Conor McGregor

Floyd Mayweather Stops Conor McGregor in 10

All photos by Showtime

On Saturday, August 26, Floyd Mayweather Jr. seemingly wrote the final chapter of his Hall of Fame career.

In the 10th round, at the T-Mobile Arena in Las Vegas, Mayweather (50-0, 27 KOs) stopped UFC Lightweight champion, and boxing debutant, Conor McGregor, in what was his first knockout win since 2011.

In the first two rounds of the fight, Mayweather’s period outside the ring definitely appeared to have a negative impact on his performance. His reflexes and timing seemed to be slightly off, and as a result, an inaccurate right hand lead to a crisp uppercut counter from McGregor, which turned out to be arguably the best punch of the first round.

Furthermore, McGregor’s unconventional movement and execution of his punches in the aforementioned rounds certainly provided viewers with intrigue, as well as something for Mayweather to decipher.

Thereafter, Mayweather increased his intensity by landing right hands to McGregor’s body, in order to derail his opponent’s attacks, and help quicken his impending fatigue. Then, as soon as the third round was coming to a close, it was clear to see that Mayweather’s focus on body shots was working. The UFC Lightweight champion began to breathe heavily, and made no effort to hide his exhaustion.

Round 4 onward signaled the beginning of the end for Conor McGregor, whose energy levels appeared to reach rock bottom in a short space of time. It was a stark contrast from the first round, as McGregor’s punches became incredibly slow, and lacked any sort of power to hurt or trouble Mayweather. McGregor replicated a fighter who was in the 12th round, in terms of exhaustion, yet there were eight more rounds to go.

Consequently, Mayweather took control of the fight, by timing the slower McGregor, and landing his customary right hands, while also walking him down. Mayweather would also add some hooks into his assaults, and this would be a similar narrative for the rest of the fight.

For the next few rounds, Mayweather would constantly seek McGregor, in an attempt to land a clean shot that would put an end to the contest. Though, due to Mayweather’s aggression on the inside, and McGregor’s lack of energy, this would cause clinches between the two fighters, with referee Robert Byrd having to constantly warn McGregor of punches behind the head.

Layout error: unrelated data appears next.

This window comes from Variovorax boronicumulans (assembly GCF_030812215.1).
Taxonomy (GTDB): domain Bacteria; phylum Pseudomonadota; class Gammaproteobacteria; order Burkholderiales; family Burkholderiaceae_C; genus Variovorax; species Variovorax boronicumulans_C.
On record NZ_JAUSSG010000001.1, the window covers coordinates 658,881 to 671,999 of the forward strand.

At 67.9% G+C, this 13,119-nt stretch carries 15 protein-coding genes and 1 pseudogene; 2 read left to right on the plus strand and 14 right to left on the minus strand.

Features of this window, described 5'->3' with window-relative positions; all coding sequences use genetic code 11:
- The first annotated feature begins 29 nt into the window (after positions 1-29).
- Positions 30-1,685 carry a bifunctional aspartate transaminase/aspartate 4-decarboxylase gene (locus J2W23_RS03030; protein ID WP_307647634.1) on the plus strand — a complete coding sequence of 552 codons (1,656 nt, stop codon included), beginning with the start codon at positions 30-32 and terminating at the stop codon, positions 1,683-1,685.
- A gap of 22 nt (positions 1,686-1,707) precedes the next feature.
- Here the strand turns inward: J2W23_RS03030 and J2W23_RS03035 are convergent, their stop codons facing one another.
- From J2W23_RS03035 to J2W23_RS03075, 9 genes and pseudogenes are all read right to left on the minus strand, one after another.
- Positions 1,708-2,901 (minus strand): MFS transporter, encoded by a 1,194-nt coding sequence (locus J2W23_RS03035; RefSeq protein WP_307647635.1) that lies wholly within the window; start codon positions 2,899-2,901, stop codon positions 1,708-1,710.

With McGregor barely surviving an onslaught in the ninth round, there was a sense that Mayweather would finally conclude his dominant performance. Eventually, by the 10th round, McGregor was spent, and was subsequently stunned by a clean right hand. Mayweather wasted no time in overwhelming his opponent with shots, which lead to McGregor falling into the ropes and Robert Byrd stopping the fight. Mayweather acquired his first knockout victory since the controversial win over Victor Ortiz in 2011.

As expected, McGregor was gracious in defeat, and both fighters deviated from their brash personas, in order to embrace and commend one another. Afterwards, Mayweather, with his crocodile WBC belt, smiling, reaffirmed his desire to end the fight with a knockout.

“I guaranteed everybody that this fight wouldn’t go the distance,” said Mayweather. “Our game plan was to go straight ahead.” Floyd then intensified the boxing vs. MMA debate, saying, “Boxing’s reputation was on the line.”

McGregor, despite being in danger, appeared to be unhappy with the stoppage. “Let the man put me down,” said McGregor. “Let me wobble back to my corner.” In terms of whether McGregor will return to the boxing ring, McGregor answered, “We’ll see what happens.”

Mayweather, on the other hand, was adamant that this would be his last fight. “This was my last fight tonight,” said Mayweather. “I chose the right dance partner to dance with.”

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